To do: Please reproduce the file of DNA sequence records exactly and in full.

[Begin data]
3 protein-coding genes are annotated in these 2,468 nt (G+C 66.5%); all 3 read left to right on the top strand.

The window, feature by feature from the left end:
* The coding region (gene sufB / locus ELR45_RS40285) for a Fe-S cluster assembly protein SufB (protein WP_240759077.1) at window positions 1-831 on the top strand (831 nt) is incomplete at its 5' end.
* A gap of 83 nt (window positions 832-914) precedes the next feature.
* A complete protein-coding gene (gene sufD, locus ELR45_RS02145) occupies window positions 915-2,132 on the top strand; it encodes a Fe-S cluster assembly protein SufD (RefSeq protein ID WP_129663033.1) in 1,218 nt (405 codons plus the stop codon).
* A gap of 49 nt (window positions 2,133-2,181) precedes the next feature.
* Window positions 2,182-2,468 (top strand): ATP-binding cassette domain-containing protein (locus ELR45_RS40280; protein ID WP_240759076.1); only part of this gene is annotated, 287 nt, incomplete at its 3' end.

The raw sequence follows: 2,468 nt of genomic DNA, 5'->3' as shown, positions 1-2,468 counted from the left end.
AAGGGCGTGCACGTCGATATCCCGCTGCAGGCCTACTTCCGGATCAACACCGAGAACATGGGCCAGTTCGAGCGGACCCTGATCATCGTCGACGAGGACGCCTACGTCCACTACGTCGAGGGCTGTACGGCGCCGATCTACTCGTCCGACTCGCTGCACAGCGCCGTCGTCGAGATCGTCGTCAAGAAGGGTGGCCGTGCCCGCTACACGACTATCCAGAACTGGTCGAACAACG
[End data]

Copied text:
3 protein-coding genes are annotated in these 2,468 nt (G+C 66.5%); all 3 read left to right on the top strand.

The window, feature by feature from the left end:
* The coding region (gene sufB / locus ELR45_RS40285) for a Fe-S cluster assembly protein SufB (protein WP_240759077.1) at window positions 1-831 on the top strand (831 nt) is incomplete at its 5' end.
* A gap of 83 nt (window positions 832-914) precedes the next feature.
* A complete protein-coding gene (gene sufD, locus ELR45_RS02145) occupies window positions 915-2,132 on the top strand; it encodes a Fe-S cluster assembly protein SufD (RefSeq protein ID WP_129663033.1) in 1,218 nt (405 codons plus the stop codon).
* A gap of 49 nt (window positions 2,133-2,181) precedes the next feature.
* Window positions 2,182-2,468 (top strand): ATP-binding cassette domain-containing protein (locus ELR45_RS40280; protein ID WP_240759076.1); only part of this gene is annotated, 287 nt, incomplete at its 3' end.

The raw sequence follows: 2,468 nt of genomic DNA, 5'->3' as shown, positions 1-2,468 counted from the left end.
AAGGGCGTGCACGTCGATATCCCGCTGCAGGCCTACTTCCGGATCAACACCGAGAACATGGGCCAGTTCGAGCGGACCCTGATCATCGTCGACGAGGACGCCTACGTCCACTACGTCGAGGGCTGTACGGCGCCGATCTACTCGTCCGACTCGCTGCACAGCGCCGTCGTCGAGATCGTCGTCAAGAAGGGTGGCCGTGCCCGCTACACGACTATCCAGAACTGGTCGAACAACG